Driverless sweeper trucks on road tests

Two driverless sweeper trucks are being tested in an industrial park in suburban Songjiang District.

Filmed by Jiang Xiaowei. Edited by Zhong Youyang. Translated by Zhong Youyang. Special thanks to Andy Boreham.

Jiang Xiaowei / SHINE

A driverless street sweeping truck is tested in an industrial park in suburban Songjiang District. 

TWO driverless sweeper trucks are being tested in an industrial park in suburban Songjiang District.

The electric trucks move on a planned route and can detect and pick up garbage without the help of a driver or assistant.

The brainchild of a local venture company, Autowise.ai, the sweepers automatically leave the parking lot and start working once the program is set.

During test runs, the sweeper trucks did stop at traffic lights and roadblocks.

“We tried to be as conservative as we can while designing the algorithm,” said Ye Qing, head of the company’s engineering unit. “Safety is our priority,” Ye said.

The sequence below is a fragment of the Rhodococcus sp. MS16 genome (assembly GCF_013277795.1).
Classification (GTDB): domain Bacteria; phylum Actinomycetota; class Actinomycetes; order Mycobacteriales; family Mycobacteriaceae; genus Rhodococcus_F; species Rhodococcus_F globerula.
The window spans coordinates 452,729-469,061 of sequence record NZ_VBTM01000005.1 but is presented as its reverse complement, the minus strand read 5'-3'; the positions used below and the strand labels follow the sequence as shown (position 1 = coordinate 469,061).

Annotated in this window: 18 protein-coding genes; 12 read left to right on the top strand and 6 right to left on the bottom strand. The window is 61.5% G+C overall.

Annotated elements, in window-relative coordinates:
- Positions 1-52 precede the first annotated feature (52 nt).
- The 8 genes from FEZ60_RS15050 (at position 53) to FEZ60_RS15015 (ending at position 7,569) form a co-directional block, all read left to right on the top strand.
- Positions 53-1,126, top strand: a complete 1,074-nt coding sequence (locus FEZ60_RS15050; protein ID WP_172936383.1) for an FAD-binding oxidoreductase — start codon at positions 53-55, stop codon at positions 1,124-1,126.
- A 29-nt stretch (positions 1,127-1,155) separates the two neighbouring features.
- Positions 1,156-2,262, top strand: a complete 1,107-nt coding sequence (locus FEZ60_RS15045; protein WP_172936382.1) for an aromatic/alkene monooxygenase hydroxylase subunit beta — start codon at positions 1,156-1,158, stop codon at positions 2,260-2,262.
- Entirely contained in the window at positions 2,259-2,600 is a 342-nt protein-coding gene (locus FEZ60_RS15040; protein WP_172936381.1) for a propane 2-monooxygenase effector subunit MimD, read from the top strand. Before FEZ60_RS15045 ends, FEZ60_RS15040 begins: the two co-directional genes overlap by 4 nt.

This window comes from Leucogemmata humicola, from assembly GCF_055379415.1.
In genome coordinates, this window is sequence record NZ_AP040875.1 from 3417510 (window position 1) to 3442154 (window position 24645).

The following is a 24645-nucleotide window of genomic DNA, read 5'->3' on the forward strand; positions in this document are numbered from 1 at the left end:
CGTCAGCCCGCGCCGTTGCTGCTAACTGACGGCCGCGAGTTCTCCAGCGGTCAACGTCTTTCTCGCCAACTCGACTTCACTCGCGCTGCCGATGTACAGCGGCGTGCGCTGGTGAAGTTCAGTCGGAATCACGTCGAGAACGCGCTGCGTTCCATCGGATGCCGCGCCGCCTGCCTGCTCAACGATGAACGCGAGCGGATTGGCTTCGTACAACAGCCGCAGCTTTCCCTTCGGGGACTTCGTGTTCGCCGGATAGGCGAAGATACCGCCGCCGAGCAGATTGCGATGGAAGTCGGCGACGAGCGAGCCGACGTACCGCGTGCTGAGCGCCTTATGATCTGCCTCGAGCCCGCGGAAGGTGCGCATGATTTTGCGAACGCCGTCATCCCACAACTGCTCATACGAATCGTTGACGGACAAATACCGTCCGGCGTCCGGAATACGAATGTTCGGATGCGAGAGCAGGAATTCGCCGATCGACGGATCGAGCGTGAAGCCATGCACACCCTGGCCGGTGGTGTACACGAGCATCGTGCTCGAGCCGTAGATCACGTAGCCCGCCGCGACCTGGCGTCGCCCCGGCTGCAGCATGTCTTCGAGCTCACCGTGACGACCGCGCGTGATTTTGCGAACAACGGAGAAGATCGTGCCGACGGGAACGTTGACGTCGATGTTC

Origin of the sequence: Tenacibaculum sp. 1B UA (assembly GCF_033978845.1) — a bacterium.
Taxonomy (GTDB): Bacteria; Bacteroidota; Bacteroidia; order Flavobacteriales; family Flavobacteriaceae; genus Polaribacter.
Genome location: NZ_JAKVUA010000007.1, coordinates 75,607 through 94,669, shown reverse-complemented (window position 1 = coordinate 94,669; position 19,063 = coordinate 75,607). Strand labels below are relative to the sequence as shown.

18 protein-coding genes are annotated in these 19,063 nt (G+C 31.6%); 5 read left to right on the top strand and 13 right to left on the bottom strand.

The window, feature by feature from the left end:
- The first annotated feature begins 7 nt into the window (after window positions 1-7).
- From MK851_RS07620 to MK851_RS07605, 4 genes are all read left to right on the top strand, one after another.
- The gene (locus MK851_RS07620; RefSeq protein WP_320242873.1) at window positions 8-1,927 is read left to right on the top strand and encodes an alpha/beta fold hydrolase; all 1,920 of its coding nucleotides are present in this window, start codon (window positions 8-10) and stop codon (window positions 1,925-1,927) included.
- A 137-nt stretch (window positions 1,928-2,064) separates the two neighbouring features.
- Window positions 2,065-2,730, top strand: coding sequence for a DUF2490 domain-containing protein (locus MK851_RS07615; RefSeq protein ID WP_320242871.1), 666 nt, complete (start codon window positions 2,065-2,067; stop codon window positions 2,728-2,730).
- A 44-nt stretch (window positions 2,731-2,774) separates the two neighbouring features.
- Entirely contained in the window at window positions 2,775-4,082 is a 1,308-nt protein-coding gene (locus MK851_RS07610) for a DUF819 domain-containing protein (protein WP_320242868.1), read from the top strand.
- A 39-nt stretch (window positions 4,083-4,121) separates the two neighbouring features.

While mopping the streets, the trucks move at a speed of 3 kilometers per hour. At the industrial park, it took the truck roughly 15 minutes to clean the road.

“A fully charged truck can work up to four hours,” said Huang Chao, CEO of Autowise.ai. “There is still room for improvement in this technology.”

Huang said ideally he would like to modify the vehicle and use the empty drivers space more effectively.

The company is considering designing a sweeper vehicle that is totally driverless — like a floor mopping robot operating on the streets.

The two trucks are being tested in the park. The company plans to promote them in other industrial plants or scenic spots later this year.

“Though driverless technology is developing rapidly, the real situation on the streets is too complicated. The regulation on driverless cars is also not clear,” Huang said.

The Songjiang District traffic authority said that the two driverless cleaning vehicles cannot leave the park and can only operate in the night.


Special Reports
Top